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  36. Nancy N. Rabalais, R. Eugene Turner & Donald Scavia (2002). Beyond Science Into Policy: Gulf of Mexico Hypoxia and the Mississippi River Nutrient Policy Development for the Mississippi River Watershed Reflects the Accumulated Scientific Evidence That the Increase in Nitrogen Loading is the Primary Factor in the Worsening of Hypoxia in the Northern Gulf of Mexico. BioScience 52 (2):129-142.
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  37. Elise H. Turner & Roy M. Turner (2001). Representing the Graphics Context to Support Understanding Plural Anaphora in Multi-Modal Interfaces. In. In P. Bouquet V. Akman (ed.), Modeling and Using Context. Springer. 330--342.
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  38. R. Jay Turner (2001). Stress: Measurement by Self-Report and Interview. In N. J. Smelser & B. Baltes (eds.), International Encyclopedia of the Social and Behavioral Sciences.
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  39. R. Steven Turner (2001). Book Review of'Physiognomy and the Meaning of Expression in Nineteenth-Century Culture' by Lucy Hartley. [REVIEW] Annals of Science 1 (1):1-1.
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  40. Roy Brouwer, Neil Powe, R. Kerry Turner, Ian J. Bateman & Ian H. Langford (1999). Public Attitudes to Contingent Valuation and Public Consultation. Environmental Values 8 (3):325 - 347.
    The use of cost-benefit analysis (CBA) in environmental decision-making and the contingent valuation (CV) technique as input into traditional CBA to elicit environmental values in monetary terms has stimulated an extensive debate. Critics have questioned the appropriateness of both the method and the technique. Some alternative suggestions for the elicitation of environmental values are based on a social process of deliberation. However, just like traditional economic theory, these alternative approaches may be questioned on their implicit value judgements regarding the legitimacy (...)
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  41. Ralph V. Turner (1999). Guala Bicchieri, The Letters and Charters of Cardinal Guala Bicchieri, Papal Legate in England, 1216–1218, Ed. Nicholas Vincent. (Canterbury and York Society, 83.) Woodbridge, Suff., and Rochester, N.Y.: Boydell and Brewer, 1996. Pp. Xcvi, 193; 4 Black-and-White Plates. $45. [REVIEW] Speculum 74 (1):124-126.
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  42. C. Portas, Geraint Rees, A. Howseman, O. Josephs, R. Turner & Christopher D. Frith (1998). A Specific Role for the Thalamus in Mediating the Interaction of Attention and Arousal in Humans. Journal of Neuroscience 18 (21):8979-8989.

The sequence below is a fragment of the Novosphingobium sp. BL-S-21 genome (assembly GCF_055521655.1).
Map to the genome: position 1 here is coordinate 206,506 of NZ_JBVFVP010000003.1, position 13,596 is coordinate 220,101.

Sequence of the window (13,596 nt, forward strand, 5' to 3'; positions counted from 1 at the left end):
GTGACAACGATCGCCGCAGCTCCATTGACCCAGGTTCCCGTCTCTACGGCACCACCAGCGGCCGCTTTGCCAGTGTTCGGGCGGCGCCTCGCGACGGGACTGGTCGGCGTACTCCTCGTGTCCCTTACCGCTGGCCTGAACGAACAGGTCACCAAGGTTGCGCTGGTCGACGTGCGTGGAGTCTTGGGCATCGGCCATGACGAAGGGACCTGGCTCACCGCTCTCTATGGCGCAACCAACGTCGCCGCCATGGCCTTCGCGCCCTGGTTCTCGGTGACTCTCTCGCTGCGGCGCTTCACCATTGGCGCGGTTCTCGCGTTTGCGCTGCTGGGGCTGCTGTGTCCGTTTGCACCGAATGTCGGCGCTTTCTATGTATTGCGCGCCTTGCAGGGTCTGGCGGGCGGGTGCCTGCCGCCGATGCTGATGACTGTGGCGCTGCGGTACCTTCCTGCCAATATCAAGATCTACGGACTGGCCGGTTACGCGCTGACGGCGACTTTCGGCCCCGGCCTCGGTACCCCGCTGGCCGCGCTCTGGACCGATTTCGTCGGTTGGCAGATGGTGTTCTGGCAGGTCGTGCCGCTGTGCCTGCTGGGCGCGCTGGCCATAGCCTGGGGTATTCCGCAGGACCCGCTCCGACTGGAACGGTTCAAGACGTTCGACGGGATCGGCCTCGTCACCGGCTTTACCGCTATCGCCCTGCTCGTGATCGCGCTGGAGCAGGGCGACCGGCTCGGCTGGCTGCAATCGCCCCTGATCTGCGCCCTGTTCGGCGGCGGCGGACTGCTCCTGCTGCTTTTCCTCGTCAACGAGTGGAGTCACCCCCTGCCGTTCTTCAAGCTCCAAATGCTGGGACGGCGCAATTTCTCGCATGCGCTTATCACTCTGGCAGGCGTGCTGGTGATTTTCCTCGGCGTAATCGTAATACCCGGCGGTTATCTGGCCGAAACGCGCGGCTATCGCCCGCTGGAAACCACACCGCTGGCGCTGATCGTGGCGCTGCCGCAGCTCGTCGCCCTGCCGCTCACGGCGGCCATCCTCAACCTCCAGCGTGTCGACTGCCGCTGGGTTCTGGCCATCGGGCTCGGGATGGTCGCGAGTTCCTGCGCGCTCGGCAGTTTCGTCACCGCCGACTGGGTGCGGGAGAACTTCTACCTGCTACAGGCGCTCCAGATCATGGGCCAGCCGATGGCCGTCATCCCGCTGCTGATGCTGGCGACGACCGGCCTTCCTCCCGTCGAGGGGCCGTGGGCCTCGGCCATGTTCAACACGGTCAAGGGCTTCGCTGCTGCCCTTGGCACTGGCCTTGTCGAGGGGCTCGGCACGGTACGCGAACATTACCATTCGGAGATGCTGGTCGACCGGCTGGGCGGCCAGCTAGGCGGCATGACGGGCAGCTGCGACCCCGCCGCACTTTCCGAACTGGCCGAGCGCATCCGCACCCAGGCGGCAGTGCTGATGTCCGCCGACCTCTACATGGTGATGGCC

43. David Lukoff, Francis G. Lu & Robert P. Turner (1997). Commentary on "Spiritual Experience and Psychopathology&Quot. Philosophy, Psychiatry, and Psychology 4 (1):75-77.
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  44. Ralph Turner (1996). King John's Concept of Royal Authority. History of Political Thought 17 (2):157-178.
  45. Rosemary Turner (1996). Catholic Health Care and Aged Care in Australia. Australasian Catholic Record 73 (2):136.
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  46. R. Steven Turner (1993). Consensus and Controversy: Helmholtz on the Visual Perception of Space. In David Cahan (ed.), Hermann von Helmholtz and the Foundations of Nineteenth-Century Science. University of California Press. 154--203.
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  47. R. E. Turner & N. N. Rabalais (1991). Changes in the Mississippi River This Century: Implications for Coastal Food Webs. BioScience 41:140-147.
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  48. R. Eugene Turner & Nancy N. Rabalais (1991). Changes in Mississippi River Water Quality This Century. BioScience 41 (3):140-147.
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  49. Ralph V. Turner (1990). Charlotte A. Newman, The Anglo-Norman Nobility in the Reign of Henry I: The Second Generation.(Middle Ages Series.) Philadelphia: University of Pennsylvania Press, 1988. Pp. Xii, 243. [REVIEW] Speculum 65 (3):733-735.